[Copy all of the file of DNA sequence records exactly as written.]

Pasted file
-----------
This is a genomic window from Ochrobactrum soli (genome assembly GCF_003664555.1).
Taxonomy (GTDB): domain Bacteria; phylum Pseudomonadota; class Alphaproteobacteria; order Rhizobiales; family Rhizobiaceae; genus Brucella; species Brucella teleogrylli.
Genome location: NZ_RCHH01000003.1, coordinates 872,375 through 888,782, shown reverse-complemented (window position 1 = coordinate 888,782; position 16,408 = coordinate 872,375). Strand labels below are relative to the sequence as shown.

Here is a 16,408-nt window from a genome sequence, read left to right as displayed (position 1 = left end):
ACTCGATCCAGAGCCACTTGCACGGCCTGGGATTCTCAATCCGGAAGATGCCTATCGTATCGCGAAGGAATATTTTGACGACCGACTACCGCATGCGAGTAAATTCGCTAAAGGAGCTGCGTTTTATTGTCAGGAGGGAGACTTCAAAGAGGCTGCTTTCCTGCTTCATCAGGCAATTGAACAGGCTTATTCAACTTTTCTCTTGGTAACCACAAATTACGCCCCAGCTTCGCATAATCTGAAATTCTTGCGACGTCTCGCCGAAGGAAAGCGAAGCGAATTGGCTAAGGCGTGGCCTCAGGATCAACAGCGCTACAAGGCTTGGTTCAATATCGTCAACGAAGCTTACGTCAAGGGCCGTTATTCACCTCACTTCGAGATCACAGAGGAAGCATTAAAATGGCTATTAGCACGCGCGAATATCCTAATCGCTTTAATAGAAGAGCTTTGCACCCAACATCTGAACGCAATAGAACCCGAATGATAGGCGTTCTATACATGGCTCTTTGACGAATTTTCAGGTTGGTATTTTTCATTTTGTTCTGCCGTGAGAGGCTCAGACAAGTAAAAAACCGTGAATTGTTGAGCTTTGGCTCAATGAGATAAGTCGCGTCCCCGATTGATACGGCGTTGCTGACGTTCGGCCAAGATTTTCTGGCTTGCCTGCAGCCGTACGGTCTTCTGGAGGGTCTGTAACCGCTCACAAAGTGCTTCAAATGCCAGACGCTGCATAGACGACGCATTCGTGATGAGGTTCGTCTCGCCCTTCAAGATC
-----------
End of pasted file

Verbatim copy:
This is a genomic window from Ochrobactrum soli (genome assembly GCF_003664555.1).
Taxonomy (GTDB): domain Bacteria; phylum Pseudomonadota; class Alphaproteobacteria; order Rhizobiales; family Rhizobiaceae; genus Brucella; species Brucella teleogrylli.
Genome location: NZ_RCHH01000003.1, coordinates 872,375 through 888,782, shown reverse-complemented (window position 1 = coordinate 888,782; position 16,408 = coordinate 872,375). Strand labels below are relative to the sequence as shown.

Here is a 16,408-nt window from a genome sequence, read left to right as displayed (position 1 = left end):
ACTCGATCCAGAGCCACTTGCACGGCCTGGGATTCTCAATCCGGAAGATGCCTATCGTATCGCGAAGGAATATTTTGACGACCGACTACCGCATGCGAGTAAATTCGCTAAAGGAGCTGCGTTTTATTGTCAGGAGGGAGACTTCAAAGAGGCTGCTTTCCTGCTTCATCAGGCAATTGAACAGGCTTATTCAACTTTTCTCTTGGTAACCACAAATTACGCCCCAGCTTCGCATAATCTGAAATTCTTGCGACGTCTCGCCGAAGGAAAGCGAAGCGAATTGGCTAAGGCGTGGCCTCAGGATCAACAGCGCTACAAGGCTTGGTTCAATATCGTCAACGAAGCTTACGTCAAGGGCCGTTATTCACCTCACTTCGAGATCACAGAGGAAGCATTAAAATGGCTATTAGCACGCGCGAATATCCTAATCGCTTTAATAGAAGAGCTTTGCACCCAACATCTGAACGCAATAGAACCCGAATGATAGGCGTTCTATACATGGCTCTTTGACGAATTTTCAGGTTGGTATTTTTCATTTTGTTCTGCCGTGAGAGGCTCAGACAAGTAAAAAACCGTGAATTGTTGAGCTTTGGCTCAATGAGATAAGTCGCGTCCCCGATTGATACGGCGTTGCTGACGTTCGGCCAAGATTTTCTGGCTTGCCTGCAGCCGTACGGTCTTCTGGAGGGTCTGTAACCGCTCACAAAGTGCTTCAAATGCCAGACGCTGCATAGACGACGCATTCGTGATGAGGTTCGTCTCGCCCTTCAAGATC